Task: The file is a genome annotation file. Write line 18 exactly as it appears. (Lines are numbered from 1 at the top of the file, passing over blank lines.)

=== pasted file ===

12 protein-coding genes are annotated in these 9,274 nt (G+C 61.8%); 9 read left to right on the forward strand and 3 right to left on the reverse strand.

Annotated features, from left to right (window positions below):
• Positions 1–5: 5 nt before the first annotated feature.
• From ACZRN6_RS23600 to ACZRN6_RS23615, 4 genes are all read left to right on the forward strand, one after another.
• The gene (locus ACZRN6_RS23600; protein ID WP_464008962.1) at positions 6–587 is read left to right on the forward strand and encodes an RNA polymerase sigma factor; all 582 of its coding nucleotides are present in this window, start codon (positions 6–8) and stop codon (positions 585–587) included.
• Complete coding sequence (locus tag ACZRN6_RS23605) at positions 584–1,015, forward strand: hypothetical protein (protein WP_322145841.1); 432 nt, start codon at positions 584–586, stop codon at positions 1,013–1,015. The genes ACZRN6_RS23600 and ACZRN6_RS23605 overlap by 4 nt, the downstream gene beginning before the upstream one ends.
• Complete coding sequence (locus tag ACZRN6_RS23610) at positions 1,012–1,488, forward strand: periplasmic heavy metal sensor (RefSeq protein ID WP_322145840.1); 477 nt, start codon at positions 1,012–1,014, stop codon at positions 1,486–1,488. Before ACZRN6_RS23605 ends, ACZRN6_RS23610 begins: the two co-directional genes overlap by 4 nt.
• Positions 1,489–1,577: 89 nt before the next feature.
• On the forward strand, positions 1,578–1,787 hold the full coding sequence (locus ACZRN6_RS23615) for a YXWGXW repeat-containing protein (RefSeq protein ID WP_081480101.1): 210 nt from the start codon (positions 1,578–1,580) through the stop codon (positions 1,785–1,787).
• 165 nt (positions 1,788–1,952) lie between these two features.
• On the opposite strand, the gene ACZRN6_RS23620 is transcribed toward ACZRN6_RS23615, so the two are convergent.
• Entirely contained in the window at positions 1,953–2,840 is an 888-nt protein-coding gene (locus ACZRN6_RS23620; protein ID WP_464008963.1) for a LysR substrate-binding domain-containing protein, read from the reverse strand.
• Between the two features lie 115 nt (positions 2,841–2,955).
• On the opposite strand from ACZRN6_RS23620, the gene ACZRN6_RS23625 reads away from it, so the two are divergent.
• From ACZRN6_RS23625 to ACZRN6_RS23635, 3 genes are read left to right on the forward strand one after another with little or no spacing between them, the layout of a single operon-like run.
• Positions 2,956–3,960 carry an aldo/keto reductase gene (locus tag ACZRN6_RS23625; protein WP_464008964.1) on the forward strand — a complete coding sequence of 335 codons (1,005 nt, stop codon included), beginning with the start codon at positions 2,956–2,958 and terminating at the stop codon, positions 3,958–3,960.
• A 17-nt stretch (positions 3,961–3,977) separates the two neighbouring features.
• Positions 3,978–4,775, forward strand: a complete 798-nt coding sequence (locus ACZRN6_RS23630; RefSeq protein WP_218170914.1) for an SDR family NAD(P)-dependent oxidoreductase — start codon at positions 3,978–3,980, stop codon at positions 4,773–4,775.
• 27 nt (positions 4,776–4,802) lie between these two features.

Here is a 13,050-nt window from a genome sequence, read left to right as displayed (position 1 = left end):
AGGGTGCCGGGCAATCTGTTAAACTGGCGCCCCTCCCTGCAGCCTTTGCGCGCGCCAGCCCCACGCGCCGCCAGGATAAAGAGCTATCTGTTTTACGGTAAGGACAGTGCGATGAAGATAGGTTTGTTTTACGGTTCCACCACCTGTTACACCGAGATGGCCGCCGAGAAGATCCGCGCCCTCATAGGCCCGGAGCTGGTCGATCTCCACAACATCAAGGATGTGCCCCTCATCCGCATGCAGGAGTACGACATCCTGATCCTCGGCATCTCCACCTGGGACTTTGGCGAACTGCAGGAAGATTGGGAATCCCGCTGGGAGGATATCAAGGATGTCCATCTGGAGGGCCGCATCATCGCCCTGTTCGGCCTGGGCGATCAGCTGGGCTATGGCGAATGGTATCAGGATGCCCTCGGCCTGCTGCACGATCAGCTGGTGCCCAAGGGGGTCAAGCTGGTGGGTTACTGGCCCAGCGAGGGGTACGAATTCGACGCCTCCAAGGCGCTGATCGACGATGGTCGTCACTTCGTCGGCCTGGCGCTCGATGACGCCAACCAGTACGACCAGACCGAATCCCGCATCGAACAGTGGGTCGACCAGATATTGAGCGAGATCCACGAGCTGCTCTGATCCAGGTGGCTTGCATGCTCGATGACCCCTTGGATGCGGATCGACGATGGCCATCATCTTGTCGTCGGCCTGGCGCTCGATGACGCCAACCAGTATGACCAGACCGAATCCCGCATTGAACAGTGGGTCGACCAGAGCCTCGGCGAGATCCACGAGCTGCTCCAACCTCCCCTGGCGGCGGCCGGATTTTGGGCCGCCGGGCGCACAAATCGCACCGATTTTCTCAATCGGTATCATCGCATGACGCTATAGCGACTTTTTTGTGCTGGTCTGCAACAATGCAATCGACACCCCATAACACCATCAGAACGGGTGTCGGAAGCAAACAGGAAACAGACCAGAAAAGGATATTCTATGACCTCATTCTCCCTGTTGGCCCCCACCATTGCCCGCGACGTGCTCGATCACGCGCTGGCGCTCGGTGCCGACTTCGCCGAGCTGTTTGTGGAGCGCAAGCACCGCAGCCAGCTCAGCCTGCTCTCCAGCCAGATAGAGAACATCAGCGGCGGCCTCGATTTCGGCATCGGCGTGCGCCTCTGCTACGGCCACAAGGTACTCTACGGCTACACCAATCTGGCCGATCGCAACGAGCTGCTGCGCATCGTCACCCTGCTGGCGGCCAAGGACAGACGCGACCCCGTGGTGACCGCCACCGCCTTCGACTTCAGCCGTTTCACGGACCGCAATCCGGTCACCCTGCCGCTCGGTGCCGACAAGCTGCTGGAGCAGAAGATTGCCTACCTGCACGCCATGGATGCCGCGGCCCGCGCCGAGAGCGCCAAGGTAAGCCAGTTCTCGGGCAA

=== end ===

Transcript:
• Positions 3,978–4,775, forward strand: a complete 798-nt coding sequence (locus ACZRN6_RS23630; RefSeq protein WP_218170914.1) for an SDR family NAD(P)-dependent oxidoreductase — start codon at positions 3,978–3,980, stop codon at positions 4,773–4,775.